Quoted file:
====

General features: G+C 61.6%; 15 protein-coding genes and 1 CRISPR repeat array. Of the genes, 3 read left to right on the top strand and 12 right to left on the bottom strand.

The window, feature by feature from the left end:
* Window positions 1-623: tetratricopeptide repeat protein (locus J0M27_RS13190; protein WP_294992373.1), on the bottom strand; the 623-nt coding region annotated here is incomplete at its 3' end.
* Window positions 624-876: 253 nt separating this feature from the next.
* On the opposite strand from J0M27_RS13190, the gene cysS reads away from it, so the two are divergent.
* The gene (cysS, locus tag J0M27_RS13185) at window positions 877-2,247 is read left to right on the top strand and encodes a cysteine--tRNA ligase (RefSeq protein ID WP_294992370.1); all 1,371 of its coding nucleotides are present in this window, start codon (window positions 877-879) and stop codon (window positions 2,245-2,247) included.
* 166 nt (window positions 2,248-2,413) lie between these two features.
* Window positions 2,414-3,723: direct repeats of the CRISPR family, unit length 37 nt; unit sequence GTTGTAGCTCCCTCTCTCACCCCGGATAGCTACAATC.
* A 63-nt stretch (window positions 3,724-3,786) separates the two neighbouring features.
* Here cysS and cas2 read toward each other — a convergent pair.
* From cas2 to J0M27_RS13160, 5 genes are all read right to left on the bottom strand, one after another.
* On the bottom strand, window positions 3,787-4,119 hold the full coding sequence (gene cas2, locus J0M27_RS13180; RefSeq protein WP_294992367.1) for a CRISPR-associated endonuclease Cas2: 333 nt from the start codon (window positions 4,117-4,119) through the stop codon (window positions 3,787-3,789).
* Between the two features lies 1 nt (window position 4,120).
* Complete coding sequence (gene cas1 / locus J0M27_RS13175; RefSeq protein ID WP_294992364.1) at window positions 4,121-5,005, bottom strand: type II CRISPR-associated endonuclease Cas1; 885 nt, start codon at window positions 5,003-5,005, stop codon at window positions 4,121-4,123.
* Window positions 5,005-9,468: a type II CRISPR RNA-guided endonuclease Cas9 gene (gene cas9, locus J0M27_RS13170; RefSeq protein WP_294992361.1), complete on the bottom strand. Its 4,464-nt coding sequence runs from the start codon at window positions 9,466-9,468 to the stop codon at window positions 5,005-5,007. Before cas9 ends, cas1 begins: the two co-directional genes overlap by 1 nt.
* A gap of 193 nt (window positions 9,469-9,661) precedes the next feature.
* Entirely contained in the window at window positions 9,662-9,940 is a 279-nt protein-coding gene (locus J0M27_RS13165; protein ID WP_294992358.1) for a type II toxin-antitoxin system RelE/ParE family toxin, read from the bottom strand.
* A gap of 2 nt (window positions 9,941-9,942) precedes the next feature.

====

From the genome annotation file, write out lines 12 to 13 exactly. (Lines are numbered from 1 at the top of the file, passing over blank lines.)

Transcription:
* On the bottom strand, window positions 3,787-4,119 hold the full coding sequence (gene cas2, locus J0M27_RS13180; RefSeq protein WP_294992367.1) for a CRISPR-associated endonuclease Cas2: 333 nt from the start codon (window positions 4,117-4,119) through the stop codon (window positions 3,787-3,789).
* Between the two features lies 1 nt (window position 4,120).